Check your car’s engine for cats during this cold snap

A light bang on your hood before you get into the car works or honk your horn before turning your key and starting the engine

Extreme cold can be a real danger to animals in a way you may not expect. 

With temperature plunging below minus 30 tonight the Ontario SPCA warned today that you should check your car for cats before driving off on a chilly morning.

“Watch for cats seeking warmth under vehicle hoods – knock on the hood of your car or sound the horn before starting the engine. Cats hiding under hoods can be injured or killed by the fan belt,” warns a news release from the OSPCA.

Stray cats especially like to go inside the engine bay and wheel well because it keeps them warm in freezing temperatures. They may also be lying on the ground under the engine or your recently parked car to escape cold and snow. These places are dark and they can nap in peace.

Before you drive off, always check under your car for animals.

A light bang on your hood before you get into the car works or honk your horn before turning your key and starting the engine.

The OSPCA also offers these other tips to keep your pets safe when the mercury dips.

  1. Supervise outdoor time – Some dogs want to be outside, regardless of the weather. Even if your dog has a thick coat, keep an eye on them when they are outside playing to watch for early signs that they’re cold, such as holding up paws or shivering. 
  2. Modify outdoor activities – Limit the length of time spent outside and choose walking routes that loop past your house, in case you or your pooch need to come in to get warm. 
  3. Leave pets at home – Leave your animal at home where they are warm and safe when you’re running errands. Cars cool down quickly and don’t hold in body heat, which can lead to animals suffering from cold stress, hypothermia or frostbite.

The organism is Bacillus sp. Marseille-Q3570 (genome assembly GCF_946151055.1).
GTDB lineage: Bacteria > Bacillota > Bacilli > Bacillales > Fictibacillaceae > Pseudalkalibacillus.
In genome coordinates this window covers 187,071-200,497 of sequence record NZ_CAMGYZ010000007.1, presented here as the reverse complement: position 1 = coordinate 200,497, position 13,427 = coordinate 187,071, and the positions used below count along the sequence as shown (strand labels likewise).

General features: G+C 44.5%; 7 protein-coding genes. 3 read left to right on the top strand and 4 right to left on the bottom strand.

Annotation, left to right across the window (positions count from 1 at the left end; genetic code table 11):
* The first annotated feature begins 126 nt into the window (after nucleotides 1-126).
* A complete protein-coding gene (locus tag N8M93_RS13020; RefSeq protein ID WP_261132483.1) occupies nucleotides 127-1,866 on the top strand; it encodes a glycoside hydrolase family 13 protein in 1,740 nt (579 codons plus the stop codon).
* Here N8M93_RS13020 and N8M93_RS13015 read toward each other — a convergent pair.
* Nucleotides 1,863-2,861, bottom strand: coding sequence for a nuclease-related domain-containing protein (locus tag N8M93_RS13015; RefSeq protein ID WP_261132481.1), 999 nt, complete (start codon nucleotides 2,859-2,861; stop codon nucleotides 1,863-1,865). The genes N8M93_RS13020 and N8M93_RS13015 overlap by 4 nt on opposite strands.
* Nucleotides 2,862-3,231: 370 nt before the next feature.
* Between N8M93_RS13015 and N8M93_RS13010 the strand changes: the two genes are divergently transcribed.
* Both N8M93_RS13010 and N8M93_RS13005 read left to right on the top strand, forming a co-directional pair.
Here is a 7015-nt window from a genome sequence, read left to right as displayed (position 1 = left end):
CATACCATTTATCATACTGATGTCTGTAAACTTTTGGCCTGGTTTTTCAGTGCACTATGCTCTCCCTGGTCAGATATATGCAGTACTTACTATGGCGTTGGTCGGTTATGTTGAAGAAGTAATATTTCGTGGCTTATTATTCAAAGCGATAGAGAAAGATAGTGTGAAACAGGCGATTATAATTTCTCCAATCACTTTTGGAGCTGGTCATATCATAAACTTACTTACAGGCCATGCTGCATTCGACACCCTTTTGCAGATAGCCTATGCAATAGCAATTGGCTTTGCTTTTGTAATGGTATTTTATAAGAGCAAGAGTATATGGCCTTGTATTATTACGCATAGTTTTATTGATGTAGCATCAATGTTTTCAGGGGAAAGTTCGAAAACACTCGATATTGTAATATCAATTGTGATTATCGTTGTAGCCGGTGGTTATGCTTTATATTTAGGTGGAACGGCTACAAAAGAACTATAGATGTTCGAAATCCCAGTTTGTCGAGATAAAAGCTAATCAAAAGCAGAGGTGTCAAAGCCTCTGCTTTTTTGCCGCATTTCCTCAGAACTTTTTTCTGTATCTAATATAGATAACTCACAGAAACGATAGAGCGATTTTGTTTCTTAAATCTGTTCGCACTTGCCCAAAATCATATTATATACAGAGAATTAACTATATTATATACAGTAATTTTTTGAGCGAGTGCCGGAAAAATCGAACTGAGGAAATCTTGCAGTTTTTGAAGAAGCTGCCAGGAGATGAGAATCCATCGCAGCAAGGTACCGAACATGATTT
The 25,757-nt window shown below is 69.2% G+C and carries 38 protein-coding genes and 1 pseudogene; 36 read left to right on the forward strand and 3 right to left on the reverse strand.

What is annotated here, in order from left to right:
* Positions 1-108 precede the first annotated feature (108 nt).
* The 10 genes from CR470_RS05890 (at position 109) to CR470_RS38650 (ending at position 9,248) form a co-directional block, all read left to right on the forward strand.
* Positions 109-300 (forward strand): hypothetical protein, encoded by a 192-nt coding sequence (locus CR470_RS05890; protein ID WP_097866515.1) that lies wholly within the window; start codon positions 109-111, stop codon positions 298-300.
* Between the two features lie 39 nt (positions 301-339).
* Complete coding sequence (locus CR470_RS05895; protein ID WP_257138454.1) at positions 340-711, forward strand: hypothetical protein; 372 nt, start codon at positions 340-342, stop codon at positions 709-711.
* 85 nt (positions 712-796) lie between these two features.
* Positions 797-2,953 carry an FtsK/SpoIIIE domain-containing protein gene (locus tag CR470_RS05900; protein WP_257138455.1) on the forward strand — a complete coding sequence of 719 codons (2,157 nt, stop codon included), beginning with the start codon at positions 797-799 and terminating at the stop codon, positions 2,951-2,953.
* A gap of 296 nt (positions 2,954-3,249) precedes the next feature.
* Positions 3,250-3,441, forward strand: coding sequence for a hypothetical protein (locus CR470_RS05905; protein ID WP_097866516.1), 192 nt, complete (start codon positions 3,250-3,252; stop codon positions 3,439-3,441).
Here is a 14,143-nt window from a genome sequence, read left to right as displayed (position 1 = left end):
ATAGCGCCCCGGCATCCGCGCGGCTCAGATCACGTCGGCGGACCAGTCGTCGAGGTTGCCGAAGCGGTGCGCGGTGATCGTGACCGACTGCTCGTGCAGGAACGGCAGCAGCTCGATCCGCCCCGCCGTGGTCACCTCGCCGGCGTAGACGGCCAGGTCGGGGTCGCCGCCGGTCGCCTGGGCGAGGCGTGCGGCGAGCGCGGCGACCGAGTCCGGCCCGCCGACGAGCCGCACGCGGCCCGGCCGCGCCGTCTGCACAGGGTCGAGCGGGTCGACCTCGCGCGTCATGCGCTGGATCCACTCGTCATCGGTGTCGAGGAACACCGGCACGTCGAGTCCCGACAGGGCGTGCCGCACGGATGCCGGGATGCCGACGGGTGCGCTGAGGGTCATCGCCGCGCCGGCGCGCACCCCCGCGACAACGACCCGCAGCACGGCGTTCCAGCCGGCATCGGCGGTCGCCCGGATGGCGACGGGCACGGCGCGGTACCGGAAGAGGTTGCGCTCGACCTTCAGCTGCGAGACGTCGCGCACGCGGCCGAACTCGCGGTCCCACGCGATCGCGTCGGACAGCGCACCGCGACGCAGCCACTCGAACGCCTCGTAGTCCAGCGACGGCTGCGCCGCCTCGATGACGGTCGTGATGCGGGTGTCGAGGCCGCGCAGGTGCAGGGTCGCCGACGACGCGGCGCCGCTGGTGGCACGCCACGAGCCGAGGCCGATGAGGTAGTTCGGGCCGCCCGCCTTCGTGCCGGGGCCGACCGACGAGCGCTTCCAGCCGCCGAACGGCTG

4. Keep paws clean – Use a damp towel to wipe your pet’s paws and underside if they’ve walked along salted sidewalks or roads. Salt and other chemicals used to melt snow and ice on roads and sidewalks can irritate and burn your pet’s sensitive paws and can cause illness if ingested. 
  5. Clean up car spills – Keep an eye out for antifreeze, or other automotive leaks in your driveway. Antifreeze has a sweet taste that can be attractive to animals and can be fatal if ingested.
  6. Know your animal’s unique needs – Cats, puppies and short-coated dogs are particularly vulnerable in cold temperatures. Some dogs, especially short-coated breeds, puppies and elderly dogs may benefit from a dog sweater or coat as an extra layer of warmth. 

“Our furry friends depend on us to look out for their needs,” says Dr. Julia Hughes, Shelter Health & Wellness Veterinarian with the Ontario SPCA and Humane Society. “In cold winter conditions, it’s important to consider every part of your pet’s daily routine to ensure they are comfortable and safe at all times.” 

For more winter pet safety tips, visit

Nina Zatulini

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